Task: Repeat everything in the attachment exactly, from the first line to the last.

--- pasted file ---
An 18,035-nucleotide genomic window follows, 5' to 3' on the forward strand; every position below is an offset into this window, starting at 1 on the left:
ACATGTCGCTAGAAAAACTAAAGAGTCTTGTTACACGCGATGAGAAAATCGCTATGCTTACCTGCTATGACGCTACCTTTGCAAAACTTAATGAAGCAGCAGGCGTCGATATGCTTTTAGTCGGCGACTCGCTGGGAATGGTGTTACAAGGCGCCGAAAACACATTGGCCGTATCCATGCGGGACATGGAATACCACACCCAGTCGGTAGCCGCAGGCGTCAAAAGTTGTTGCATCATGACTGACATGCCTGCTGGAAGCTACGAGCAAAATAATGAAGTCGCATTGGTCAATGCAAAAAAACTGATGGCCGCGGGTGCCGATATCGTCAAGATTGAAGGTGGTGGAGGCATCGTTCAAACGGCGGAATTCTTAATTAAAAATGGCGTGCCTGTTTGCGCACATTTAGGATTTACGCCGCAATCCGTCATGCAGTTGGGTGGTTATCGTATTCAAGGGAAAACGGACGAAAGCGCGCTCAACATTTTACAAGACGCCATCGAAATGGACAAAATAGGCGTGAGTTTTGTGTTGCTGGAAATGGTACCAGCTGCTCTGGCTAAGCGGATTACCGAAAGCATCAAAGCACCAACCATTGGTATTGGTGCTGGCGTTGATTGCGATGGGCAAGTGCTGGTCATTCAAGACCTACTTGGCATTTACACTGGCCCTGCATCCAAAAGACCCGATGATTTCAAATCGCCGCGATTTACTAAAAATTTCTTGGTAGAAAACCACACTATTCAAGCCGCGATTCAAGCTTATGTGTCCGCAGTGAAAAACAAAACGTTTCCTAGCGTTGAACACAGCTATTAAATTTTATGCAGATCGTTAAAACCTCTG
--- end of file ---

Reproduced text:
An 18,035-nucleotide genomic window follows, 5' to 3' on the forward strand; every position below is an offset into this window, starting at 1 on the left:
ACATGTCGCTAGAAAAACTAAAGAGTCTTGTTACACGCGATGAGAAAATCGCTATGCTTACCTGCTATGACGCTACCTTTGCAAAACTTAATGAAGCAGCAGGCGTCGATATGCTTTTAGTCGGCGACTCGCTGGGAATGGTGTTACAAGGCGCCGAAAACACATTGGCCGTATCCATGCGGGACATGGAATACCACACCCAGTCGGTAGCCGCAGGCGTCAAAAGTTGTTGCATCATGACTGACATGCCTGCTGGAAGCTACGAGCAAAATAATGAAGTCGCATTGGTCAATGCAAAAAAACTGATGGCCGCGGGTGCCGATATCGTCAAGATTGAAGGTGGTGGAGGCATCGTTCAAACGGCGGAATTCTTAATTAAAAATGGCGTGCCTGTTTGCGCACATTTAGGATTTACGCCGCAATCCGTCATGCAGTTGGGTGGTTATCGTATTCAAGGGAAAACGGACGAAAGCGCGCTCAACATTTTACAAGACGCCATCGAAATGGACAAAATAGGCGTGAGTTTTGTGTTGCTGGAAATGGTACCAGCTGCTCTGGCTAAGCGGATTACCGAAAGCATCAAAGCACCAACCATTGGTATTGGTGCTGGCGTTGATTGCGATGGGCAAGTGCTGGTCATTCAAGACCTACTTGGCATTTACACTGGCCCTGCATCCAAAAGACCCGATGATTTCAAATCGCCGCGATTTACTAAAAATTTCTTGGTAGAAAACCACACTATTCAAGCCGCGATTCAAGCTTATGTGTCCGCAGTGAAAAACAAAACGTTTCCTAGCGTTGAACACAGCTATTAAATTTTATGCAGATCGTTAAAACCTCTG